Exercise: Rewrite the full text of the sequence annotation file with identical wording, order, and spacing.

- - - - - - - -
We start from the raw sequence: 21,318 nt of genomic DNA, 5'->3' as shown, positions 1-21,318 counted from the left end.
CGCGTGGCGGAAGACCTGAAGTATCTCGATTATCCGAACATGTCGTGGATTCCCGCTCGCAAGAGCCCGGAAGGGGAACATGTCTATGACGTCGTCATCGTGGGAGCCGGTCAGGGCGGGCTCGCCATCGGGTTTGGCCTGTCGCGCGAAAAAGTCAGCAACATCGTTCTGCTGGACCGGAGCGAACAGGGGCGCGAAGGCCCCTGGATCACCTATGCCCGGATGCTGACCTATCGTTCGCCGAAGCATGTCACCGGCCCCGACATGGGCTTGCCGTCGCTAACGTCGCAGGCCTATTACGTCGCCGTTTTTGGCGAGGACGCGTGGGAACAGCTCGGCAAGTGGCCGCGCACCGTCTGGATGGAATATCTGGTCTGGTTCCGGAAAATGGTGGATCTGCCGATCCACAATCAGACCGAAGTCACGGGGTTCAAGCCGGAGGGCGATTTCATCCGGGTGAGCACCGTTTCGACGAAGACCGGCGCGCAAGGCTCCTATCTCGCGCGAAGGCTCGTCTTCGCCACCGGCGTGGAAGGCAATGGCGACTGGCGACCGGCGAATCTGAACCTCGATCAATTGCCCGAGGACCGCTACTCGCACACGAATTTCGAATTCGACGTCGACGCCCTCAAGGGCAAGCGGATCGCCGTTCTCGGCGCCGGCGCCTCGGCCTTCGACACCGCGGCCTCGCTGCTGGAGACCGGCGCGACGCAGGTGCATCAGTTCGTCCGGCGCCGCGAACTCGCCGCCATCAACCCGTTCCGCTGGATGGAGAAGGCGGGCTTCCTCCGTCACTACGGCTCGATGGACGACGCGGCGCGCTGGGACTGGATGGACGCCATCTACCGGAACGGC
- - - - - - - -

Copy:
We start from the raw sequence: 21,318 nt of genomic DNA, 5'->3' as shown, positions 1-21,318 counted from the left end.
CGCGTGGCGGAAGACCTGAAGTATCTCGATTATCCGAACATGTCGTGGATTCCCGCTCGCAAGAGCCCGGAAGGGGAACATGTCTATGACGTCGTCATCGTGGGAGCCGGTCAGGGCGGGCTCGCCATCGGGTTTGGCCTGTCGCGCGAAAAAGTCAGCAACATCGTTCTGCTGGACCGGAGCGAACAGGGGCGCGAAGGCCCCTGGATCACCTATGCCCGGATGCTGACCTATCGTTCGCCGAAGCATGTCACCGGCCCCGACATGGGCTTGCCGTCGCTAACGTCGCAGGCCTATTACGTCGCCGTTTTTGGCGAGGACGCGTGGGAACAGCTCGGCAAGTGGCCGCGCACCGTCTGGATGGAATATCTGGTCTGGTTCCGGAAAATGGTGGATCTGCCGATCCACAATCAGACCGAAGTCACGGGGTTCAAGCCGGAGGGCGATTTCATCCGGGTGAGCACCGTTTCGACGAAGACCGGCGCGCAAGGCTCCTATCTCGCGCGAAGGCTCGTCTTCGCCACCGGCGTGGAAGGCAATGGCGACTGGCGACCGGCGAATCTGAACCTCGATCAATTGCCCGAGGACCGCTACTCGCACACGAATTTCGAATTCGACGTCGACGCCCTCAAGGGCAAGCGGATCGCCGTTCTCGGCGCCGGCGCCTCGGCCTTCGACACCGCGGCCTCGCTGCTGGAGACCGGCGCGACGCAGGTGCATCAGTTCGTCCGGCGCCGCGAACTCGCCGCCATCAACCCGTTCCGCTGGATGGAGAAGGCGGGCTTCCTCCGTCACTACGGCTCGATGGACGACGCGGCGCGCTGGGACTGGATGGACGCCATCTACCGGAACGGC